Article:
So far, superhero flicks this year are 3 for 3. Logan was such a refreshing and unique entry in to genre as was the hilarious, action packed, character driven and heart-warming Guardians of the Galaxy Vol 2. which, contrary to popular opinion, I believe exceeded its predecessor. It took long enough, but finally June 2nd saw the release of the first ever female led superhero film Wonder Woman. Helmed by female director Patty Jenkins and starring Gal Gadot as the eponymous hero, Wonder Woman is an incredibly empowering film that might just be the best superhero origin story since Christopher Nolan’s Batman Begins.
Crafted from clay by her mother Hippolyta and brought to life by Olympian God Zeus, Wonder Woman, also known as Diana, is princess of Themyscira, an island of solely females. Fictional universes in film history are often shown to be led and controlled mostly by the male characters. Like Leia is to Luke in Star Wars or what Black Widow is to Captain America in the MCU, women featured in such universes, even if empowered, are typically sidelined by their male counterparts. Very early on, Wonder Woman asserts itself as a different tale by spending the majority of the first act on Themyscira. Given how rare such a world is to cinema, it could’ve been forced on viewers but instead is so natural and pre-existing. Women are wielding shields, holding swords, bow and arrows, riding horses, acting as generals and leaders but none of it begs for amazement. Instead, Jenkins’s chooses to direct a humble introduction to the sequestered island of female warriors. In this casual manner, it isn’t shocking to see women acting independently; the world is what it is. This in itself is amazing.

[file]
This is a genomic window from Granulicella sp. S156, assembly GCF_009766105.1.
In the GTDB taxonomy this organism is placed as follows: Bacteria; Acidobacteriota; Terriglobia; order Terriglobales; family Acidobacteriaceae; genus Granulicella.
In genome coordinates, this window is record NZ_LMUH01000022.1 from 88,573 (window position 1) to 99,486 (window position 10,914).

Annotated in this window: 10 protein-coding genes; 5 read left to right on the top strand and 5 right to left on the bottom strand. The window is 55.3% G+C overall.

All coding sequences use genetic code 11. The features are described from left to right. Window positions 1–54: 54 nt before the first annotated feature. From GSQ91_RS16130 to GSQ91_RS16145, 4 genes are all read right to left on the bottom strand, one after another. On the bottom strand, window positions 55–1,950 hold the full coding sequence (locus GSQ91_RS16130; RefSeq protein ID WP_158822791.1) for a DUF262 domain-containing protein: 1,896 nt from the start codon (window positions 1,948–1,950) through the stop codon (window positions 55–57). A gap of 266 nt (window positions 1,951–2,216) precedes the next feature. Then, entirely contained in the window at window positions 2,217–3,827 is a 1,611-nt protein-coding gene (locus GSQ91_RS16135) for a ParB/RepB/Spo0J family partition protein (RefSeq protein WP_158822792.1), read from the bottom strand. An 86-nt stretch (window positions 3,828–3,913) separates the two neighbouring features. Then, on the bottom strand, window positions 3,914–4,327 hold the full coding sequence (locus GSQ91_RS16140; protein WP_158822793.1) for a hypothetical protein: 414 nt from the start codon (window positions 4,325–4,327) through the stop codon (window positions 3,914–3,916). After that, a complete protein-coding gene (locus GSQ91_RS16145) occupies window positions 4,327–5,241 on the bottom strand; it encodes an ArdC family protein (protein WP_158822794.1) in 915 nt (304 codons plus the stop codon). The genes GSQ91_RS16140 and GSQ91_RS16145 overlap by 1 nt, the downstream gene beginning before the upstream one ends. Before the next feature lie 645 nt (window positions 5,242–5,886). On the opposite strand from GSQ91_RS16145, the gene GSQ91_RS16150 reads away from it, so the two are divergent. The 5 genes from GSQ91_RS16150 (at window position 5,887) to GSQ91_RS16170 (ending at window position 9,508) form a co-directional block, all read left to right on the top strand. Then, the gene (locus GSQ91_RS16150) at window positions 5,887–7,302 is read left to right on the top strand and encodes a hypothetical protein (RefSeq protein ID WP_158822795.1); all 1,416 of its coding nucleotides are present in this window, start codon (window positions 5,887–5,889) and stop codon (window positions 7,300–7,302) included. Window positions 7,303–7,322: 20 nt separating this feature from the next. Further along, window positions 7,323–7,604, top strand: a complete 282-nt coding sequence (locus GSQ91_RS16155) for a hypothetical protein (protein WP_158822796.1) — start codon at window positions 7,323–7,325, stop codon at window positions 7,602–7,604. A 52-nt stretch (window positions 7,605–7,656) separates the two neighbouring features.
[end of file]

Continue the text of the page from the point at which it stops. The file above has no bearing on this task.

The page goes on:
When Princess Diana, now in the world of men just Diana Prince, accompanies American spy Steve Trevor (Chris Pine) to London in the middle of World War One, she is the complete opposite of what men at the time, and still even now, think she should be. A leader, strong, independent, and intelligent. Male characters attempt to sideline her numerous times yet she consistently displays that she is amongst the smartest in the room and the strongest on the battlefield. Her doing so brings to light, and somewhat points out the ridiculousness, of the oppression women faced historically and even how poorly portrayed they were throughout the years of cinema.
Wonder Woman is a fantastic origin story and its empowerment exceeds the content of the film. Not only is it the first time a female superhero has her own standalone project but it’s also directed by a woman, Patty Jenkins. Already, Jenkins is set to break the record for largest opening weekend box office by a female director. In addition to her accolades, Jenkins should also be praised for how well she balanced action – which is stellar if I may add – drama, comedy and romance in the film. Despite how epic the action sequences are, Wonder Woman’s strongest aspect is its message. It teaches that love, even in the toughest times, can conquer hatred. For young girls, it shows that a woman can be strong willed, fierce, independent and save the day. In the same way, it shows young boys that a woman can be just as strong as a men, or in Diana’s case, much stronger.
Wonder Woman is a must see and will not only prove to be 2017’s best but one of the most iconic films of the 21st century. Please, go with your daughters, sons, family members, and friends to see Wonder Woman.